by Tara P
I wrote this my senior year of high school, 1999
|There is a reason for everything, from why the sky is blue to why no two snow flakes are exactly the same. While we look for reasons, we look to place blame on someone or something to explain why things happen. On April 20, 1999, two Colorado high school students terrorized their school and community and left the country pointing fingers at those they feel is responsible for the tragedy.
People are divided on who holds the blame, popular culture, including music artists and Goth culture, or family interaction. Many feel the creators of video games, such as Doom, and movies, like The Basketball Diaries, show children that violence is okay and both neglect to show the consequences of such violence. Violent, bloody video games in which the player has to shoot his victims teaches the player how to murder someone with precision, since, if the player does not beat their high score or beat a level, they have to go back and do it again. As well, the movie industry has become a scapegoat. Hollywood has a long history of a love affair with firepower and violence and many believe the graphic nature of some films has desensitized their audiences. Along the same lines, the music industry has come under much criticism in the wake of violence. Many artists, among those are Marilyn Manson and German bands Rammstein and KMFDM, have been singled out for their explicit lyrics and graphic performances. Lyrics like Manson’s “I am the ism, my hate’s a prism/Let’s just kill everyone and let your god sort them out” are believed to be part of the motivation behind Eric Harris and Dylan Klebold’s attack on Columbine High School. Still yet, some believe because Harris and Klebold were part of a group of dubbed by other students as The Trench Coat Maffia, they were part of Gothic culture. The definition of Goths is a subculture of youths who wear black, listen to shock rocker Marilyn Manson (among others), and think about death. They were largely seen as benign outsiders, maybe a little weird, but harmless. Harris and Klebold had adopted at least some of the Goth lifestyle, but unlike their true Goth counterparts, they had a strong tendency toward violence and hate, as they demonstrated on April 20. They were influence by neo-Nazism, had racist attitudes, and were at odds with the school jocks.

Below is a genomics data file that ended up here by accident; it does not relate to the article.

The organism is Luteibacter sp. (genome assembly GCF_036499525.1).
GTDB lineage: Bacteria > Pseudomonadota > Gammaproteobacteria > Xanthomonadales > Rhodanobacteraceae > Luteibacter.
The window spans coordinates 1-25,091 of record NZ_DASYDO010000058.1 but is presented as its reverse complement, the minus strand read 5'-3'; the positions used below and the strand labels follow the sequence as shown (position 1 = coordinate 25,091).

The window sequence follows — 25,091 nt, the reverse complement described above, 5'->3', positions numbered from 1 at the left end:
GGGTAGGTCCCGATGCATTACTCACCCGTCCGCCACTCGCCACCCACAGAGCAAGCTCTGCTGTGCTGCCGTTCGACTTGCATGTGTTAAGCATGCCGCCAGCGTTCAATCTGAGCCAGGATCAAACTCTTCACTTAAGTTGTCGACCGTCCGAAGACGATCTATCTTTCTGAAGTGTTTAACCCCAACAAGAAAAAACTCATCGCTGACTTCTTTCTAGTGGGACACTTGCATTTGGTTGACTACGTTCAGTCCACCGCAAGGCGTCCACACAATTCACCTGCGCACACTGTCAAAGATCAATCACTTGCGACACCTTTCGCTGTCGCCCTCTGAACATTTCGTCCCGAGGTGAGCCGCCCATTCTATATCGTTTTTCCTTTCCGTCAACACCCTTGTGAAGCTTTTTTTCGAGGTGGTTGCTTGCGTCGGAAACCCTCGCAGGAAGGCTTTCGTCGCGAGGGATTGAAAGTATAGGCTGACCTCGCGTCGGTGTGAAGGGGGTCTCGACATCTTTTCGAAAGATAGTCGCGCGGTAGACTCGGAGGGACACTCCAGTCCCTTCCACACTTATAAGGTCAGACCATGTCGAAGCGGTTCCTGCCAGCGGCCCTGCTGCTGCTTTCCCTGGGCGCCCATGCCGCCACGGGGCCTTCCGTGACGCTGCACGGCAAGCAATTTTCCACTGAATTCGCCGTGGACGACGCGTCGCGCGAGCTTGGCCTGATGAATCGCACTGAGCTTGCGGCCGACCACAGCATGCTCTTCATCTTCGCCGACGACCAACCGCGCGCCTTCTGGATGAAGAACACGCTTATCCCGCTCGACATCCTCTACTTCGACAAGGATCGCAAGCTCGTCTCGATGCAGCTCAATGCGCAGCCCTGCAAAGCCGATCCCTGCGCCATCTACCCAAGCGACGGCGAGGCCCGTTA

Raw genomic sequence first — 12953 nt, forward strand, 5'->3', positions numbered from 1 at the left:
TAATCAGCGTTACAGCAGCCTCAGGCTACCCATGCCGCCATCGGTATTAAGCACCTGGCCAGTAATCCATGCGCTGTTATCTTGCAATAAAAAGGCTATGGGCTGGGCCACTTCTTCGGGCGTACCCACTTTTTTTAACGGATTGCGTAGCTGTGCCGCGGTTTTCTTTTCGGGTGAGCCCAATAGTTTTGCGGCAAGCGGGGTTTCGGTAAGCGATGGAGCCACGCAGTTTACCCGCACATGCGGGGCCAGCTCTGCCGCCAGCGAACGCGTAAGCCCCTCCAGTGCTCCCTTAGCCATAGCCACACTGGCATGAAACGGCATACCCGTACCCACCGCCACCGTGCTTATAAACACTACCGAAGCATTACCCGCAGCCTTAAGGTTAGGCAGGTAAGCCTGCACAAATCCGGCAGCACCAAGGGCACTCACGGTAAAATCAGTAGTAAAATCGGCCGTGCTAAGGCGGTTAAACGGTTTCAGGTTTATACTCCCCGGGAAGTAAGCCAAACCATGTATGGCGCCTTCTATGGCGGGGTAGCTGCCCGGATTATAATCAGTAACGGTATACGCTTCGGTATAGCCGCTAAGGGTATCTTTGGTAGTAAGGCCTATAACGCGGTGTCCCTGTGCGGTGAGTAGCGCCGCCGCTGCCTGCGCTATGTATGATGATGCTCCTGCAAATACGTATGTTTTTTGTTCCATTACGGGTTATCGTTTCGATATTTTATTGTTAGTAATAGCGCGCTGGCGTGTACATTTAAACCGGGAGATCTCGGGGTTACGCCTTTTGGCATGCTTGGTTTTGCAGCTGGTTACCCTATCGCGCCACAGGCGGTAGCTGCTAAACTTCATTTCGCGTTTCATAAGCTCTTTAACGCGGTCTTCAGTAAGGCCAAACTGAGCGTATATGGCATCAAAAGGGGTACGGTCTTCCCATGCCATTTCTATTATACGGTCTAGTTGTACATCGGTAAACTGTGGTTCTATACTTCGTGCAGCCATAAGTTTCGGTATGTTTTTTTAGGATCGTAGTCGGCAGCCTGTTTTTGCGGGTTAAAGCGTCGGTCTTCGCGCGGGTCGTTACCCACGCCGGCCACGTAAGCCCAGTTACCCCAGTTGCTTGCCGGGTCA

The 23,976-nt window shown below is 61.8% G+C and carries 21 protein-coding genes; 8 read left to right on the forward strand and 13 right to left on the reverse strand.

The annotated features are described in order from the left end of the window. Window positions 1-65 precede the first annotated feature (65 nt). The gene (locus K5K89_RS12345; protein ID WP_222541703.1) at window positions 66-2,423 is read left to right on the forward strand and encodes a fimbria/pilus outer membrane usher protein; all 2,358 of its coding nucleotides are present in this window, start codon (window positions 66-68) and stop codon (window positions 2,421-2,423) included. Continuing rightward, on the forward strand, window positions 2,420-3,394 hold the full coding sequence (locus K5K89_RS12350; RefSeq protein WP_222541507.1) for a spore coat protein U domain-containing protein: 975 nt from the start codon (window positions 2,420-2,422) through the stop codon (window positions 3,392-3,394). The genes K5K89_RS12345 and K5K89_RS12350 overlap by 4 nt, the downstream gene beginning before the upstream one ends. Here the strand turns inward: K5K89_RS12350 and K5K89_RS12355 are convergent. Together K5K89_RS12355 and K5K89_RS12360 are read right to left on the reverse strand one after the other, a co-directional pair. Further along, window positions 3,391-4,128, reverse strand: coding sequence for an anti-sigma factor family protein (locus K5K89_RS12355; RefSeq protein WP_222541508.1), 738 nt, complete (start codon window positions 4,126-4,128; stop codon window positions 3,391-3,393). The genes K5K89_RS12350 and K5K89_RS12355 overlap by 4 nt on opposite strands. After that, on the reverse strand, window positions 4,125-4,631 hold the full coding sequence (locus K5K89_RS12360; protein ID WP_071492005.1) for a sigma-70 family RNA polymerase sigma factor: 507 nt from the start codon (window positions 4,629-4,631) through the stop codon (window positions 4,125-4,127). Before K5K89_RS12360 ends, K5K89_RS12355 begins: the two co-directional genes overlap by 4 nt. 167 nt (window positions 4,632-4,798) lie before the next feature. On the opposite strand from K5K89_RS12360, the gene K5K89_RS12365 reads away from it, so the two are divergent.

However, others believe it is the parents’ responsibility to teach children the difference between real life and make believe and be better role models for their children. It has been proven that most children who commit violent crime have trouble getting along with playmates by first grade, do poorly in school and have few friends by second or third grade, and by the age of 10 pick fights and are labeled as social outcasts by peers. Such children come from families in which parents have poor discipline skills due to negligence, indifference, being too coercive, or using harsh physical punishment. Such children feel they have no purpose in society, have no goals or hope for the future and have low self-esteem. As well, children today have easy access to firearms, be it through an unlocked gun cabinet, illegal obtainment through a courier, or over the Internet. A pending White House crime bill calls for stricter gun controls, including penalties for adults who illegally provide guns to children. First Lady Hillary Rodham Clinton stated “We should hold people who allow children easy access to firearms criminally responsible for their reckless actions.” As well, Clinton called for more funding of psychological counseling, social work and other support services for young people to help troubled peers, as well as community hotlines and funding to treat mental illness in children.
We look for reasons, and whom to blame. Too many are quick to point fingers at a guilty party before all the information has been revealed. Everyone is quick to lay the blame on one group or another, but when someone points their finger at them these same people are quick to take the defensive. Since Eric Harris and Dylan Klebold are not here to defend themselves we must look at the clues they have left behind. Only they know what their mental states were when they walked into Columbine High School that morning and whatever their reasons and motivations were, it wasn’t just one particular cultural aspect - pop culture or family interaction - that led to the shooting.